Getting Started with Astronomer Airflow: The Data Engineering Workhorse

Posted by Brian Roepke on Tue 29 November 2022 Updated on Tue 29 November 2022

What is Astromer Airflow?

We'll start here with Airflow. Apache Airflow is an open-source workflow management platform that helps you build Data Engineering Pipelines. One of the biggest advantages to Airflow, and why it is so popular, is that you write your configuration in Python in the form of what is referred to as a DAG (Directed Acyclic Graph). The power of writing a DAG with Python means that you can leverage the powerful suite of Python libraries available to do nearly anything you want.

Next up is Astronomer. Astronomer is a managed Airflow service that allows you to orchestrate workflows in a cloud environment. A common use case for Airflow is taking data from one source, transforming it over several steps, and loading it into a data warehouse. You can even leverage Airflow for Feature Engineering, where you apply data transformations in your Data Warehouse, creating new views of data. In this post, I'll walk through the basics of Airflow and how to get started with Astronomer.

Let's get started!

Install Homebrew

Homebrew will be the easiest way for you to install the Astronomer CLI. If you don't have Homebrew installed, you can install it by visiting the Homebrew website and running the command they provide.

Install Docker

Next, we need to install Docker. Docker is a container management system that allows you to run virtual environments on local computers and in the cloud. Docker is extremely lightweight and powerful. Airflow runs in docker containers and installs everything needed, such as a web server and a local database. Head to the Docker website and install Docker Desktop for your operating system.

Note: Commercial use of Docker Desktop in larger enterprises (more than 250 employees OR more than $10 million in annual revenue) and government entities requires a paid subscription.

Astronomer CLI

Finally, let's get Astronomer CLI (Command Line Interface) installed. The CLI is a command line tool that allows you to interact with the Astronomer service. You can use the CLI to create new projects, deploy code, and manage users.

brew install astro

Note: For this example, we're not going to publish any of our DAGs to the cloud; we'll run them locally to get a feeling for how Astronomer works.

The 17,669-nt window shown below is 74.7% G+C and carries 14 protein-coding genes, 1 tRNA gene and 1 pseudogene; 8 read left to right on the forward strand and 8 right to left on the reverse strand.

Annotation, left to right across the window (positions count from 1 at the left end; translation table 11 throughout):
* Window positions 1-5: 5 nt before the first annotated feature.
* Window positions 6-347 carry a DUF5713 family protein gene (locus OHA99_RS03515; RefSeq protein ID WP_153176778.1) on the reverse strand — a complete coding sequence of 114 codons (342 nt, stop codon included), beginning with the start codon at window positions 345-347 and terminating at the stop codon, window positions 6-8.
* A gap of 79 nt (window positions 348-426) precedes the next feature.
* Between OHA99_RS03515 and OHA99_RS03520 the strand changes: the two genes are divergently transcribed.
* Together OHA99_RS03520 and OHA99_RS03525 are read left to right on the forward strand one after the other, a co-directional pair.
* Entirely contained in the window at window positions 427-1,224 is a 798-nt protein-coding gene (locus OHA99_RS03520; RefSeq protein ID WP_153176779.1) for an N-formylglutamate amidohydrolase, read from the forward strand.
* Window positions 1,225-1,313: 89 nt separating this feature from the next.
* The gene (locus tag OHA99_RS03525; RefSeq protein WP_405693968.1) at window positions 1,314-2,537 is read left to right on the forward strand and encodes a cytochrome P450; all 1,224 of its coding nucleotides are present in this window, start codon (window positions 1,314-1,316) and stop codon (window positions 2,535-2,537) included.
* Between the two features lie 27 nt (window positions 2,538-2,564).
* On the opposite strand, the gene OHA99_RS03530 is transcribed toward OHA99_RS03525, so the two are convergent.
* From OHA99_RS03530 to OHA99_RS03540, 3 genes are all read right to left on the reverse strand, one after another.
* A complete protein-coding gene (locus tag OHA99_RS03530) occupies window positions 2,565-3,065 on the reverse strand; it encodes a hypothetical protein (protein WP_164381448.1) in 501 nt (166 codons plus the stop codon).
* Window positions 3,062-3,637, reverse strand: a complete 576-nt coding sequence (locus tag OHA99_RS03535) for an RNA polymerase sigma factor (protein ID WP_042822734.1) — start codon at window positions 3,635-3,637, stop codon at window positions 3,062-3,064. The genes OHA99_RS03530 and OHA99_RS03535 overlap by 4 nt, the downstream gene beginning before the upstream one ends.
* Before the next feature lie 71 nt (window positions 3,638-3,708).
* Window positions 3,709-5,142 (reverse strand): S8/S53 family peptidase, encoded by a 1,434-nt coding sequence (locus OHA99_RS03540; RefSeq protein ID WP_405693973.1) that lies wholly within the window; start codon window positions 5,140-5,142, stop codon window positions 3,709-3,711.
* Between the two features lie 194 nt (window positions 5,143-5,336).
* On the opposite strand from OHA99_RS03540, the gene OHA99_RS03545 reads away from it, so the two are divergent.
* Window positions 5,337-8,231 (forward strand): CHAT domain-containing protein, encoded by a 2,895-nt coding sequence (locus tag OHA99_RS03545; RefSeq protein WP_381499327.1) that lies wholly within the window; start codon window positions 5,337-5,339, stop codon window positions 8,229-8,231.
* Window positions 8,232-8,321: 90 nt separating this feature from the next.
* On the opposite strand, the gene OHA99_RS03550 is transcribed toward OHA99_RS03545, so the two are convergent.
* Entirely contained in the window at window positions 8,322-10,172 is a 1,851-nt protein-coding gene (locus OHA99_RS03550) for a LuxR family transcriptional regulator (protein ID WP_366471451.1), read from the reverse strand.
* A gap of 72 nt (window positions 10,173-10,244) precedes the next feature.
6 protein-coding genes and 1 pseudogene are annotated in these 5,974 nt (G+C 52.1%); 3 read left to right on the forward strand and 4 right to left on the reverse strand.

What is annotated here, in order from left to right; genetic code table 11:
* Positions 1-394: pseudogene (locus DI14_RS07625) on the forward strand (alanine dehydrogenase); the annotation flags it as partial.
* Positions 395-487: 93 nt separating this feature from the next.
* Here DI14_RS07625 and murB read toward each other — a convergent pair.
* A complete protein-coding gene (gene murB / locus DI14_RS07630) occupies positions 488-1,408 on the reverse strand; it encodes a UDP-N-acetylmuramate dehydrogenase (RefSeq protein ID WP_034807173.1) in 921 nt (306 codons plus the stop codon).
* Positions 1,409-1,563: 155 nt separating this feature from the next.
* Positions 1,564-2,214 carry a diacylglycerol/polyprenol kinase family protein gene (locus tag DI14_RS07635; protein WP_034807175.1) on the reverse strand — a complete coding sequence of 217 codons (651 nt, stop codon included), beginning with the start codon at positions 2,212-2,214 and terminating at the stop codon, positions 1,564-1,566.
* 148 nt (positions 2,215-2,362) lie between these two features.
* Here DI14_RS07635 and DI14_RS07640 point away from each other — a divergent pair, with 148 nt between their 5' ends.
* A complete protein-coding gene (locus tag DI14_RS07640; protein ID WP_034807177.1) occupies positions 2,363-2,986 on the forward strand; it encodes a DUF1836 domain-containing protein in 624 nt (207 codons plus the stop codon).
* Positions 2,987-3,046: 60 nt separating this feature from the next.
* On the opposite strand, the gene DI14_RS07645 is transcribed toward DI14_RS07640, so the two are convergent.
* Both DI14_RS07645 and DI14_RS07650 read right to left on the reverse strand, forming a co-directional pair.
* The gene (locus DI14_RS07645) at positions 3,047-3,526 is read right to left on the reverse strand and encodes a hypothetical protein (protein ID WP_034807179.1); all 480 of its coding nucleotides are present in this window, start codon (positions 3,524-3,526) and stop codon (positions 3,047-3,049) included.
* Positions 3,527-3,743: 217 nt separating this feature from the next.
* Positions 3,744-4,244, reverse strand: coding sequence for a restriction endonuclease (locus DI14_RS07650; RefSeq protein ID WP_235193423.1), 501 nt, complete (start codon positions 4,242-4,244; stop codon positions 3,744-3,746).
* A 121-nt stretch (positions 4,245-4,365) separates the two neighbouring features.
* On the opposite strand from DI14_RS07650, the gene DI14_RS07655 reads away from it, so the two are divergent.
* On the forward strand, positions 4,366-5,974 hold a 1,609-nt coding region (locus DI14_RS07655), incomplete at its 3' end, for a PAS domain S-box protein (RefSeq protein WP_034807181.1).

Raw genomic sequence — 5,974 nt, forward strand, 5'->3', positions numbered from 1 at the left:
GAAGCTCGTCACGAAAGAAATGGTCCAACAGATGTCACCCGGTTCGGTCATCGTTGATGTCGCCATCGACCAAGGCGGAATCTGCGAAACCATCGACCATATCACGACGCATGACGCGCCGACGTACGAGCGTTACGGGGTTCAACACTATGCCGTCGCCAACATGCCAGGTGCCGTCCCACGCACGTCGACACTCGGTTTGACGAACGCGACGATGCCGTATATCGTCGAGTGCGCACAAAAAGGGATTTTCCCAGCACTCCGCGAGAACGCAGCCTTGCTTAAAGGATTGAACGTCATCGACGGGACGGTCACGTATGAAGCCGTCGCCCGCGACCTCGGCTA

Create a Python Virtual Environment

A Virtual Environment is a great way to isolate the packages you'll use to run Airflow, allowing you to have multiple Airflow projects with different dependencies. You can create a virtual environment by running the following command:

python3 -m venv venv

And then activate the environment if necessary. If you're using Visual Studio Code, you can use the command palette to activate the environment, or it should activate as you open the project.

source venv/bin/activate

Initialize a Project

Create a new folder for your project and launch your IDE of choice; my tool is Visual Studio Code. I called mine Astro in this example, but a more descriptive name for the job you're trying to run would be more appropriate.

Run the command astro dev init, creating a new project with a few files and folders. The most important file is the Dockerfile. This file is used to build the docker image you will use to run the Airflow instance. The Dockerfile is a text file that contains all the commands a user could call on the command line to assemble an image. Using docker build, users can create an automated build that executes several command-line instructions in succession.

You will also find a requirements.txt file in the folder that contains all the python packages you'll need to run your DAGs. You can add additional packages to this file as needed. As we get here, we'll not have any additional dependencies; the only one present will be apache-airflow.

Project Structure

The Anatomy of a DAG

DAGs placed in the /dags directory will automatically appear in the Airflow UI. It's important that the .py file that contains the logic for the DAG has a DAG context manager definition; you can see the one below in the line with DAG('example_dag'. Newer versions of Airflow use decorators (@dag() to accomplish the same thing.

Let's look at an example DAG and discuss the various components.

from airflow import DAG
from airflow.operators.dummy_operator import DummyOperator
from airflow.operators.bash_operator import BashOperator
from airflow.operators.python_operator import PythonOperator
from airflow.version import version
from datetime import datetime, timedelta


def my_custom_function(ts,**kwargs):
    """
    This can be any python code you want and is called from the python 
    operator. The code is not executed until the task is run by the 
    airflow scheduler.
    """
    print(f"Task number: {kwargs['task_number']}.")
    print(f"DAG Run execution date: {ts}.")
    print(f"Current time: {datetime.now()}")
    print("Full DAG Run context.")
    print(kwargs)


# Default settings applied to all tasks
default_args = {
    'owner': 'airflow',
    'depends_on_past': False,
    'email_on_failure': False,
    'email_on_retry': False,
    'retries': 1,
    'retry_delay': timedelta(minutes=5)
}

# Using a DAG context manager, you don't have to 
# specify the dag property of each task
with DAG('example_dag',
         start_date=datetime(2019, 1, 1),
         max_active_runs=3,
         schedule_interval=timedelta(minutes=30), 
         default_args=default_args,
         # catchup=False
         ) as dag:

    t0 = DummyOperator(
        task_id='start'
    )

    t1 = DummyOperator(
        task_id='group_bash_tasks'
    )
    t2 = BashOperator(
        task_id='bash_print_date1',
        bash_command='sleep $[ ( $RANDOM % 30 )  + 1 ]s && date')
    t3 = BashOperator(
        task_id='bash_print_date2',
        bash_command='sleep $[ ( $RANDOM % 30 )  + 1 ]s && date')

    # generate tasks with a loop. task_id must be unique
    for task in range(5):
        tn = PythonOperator(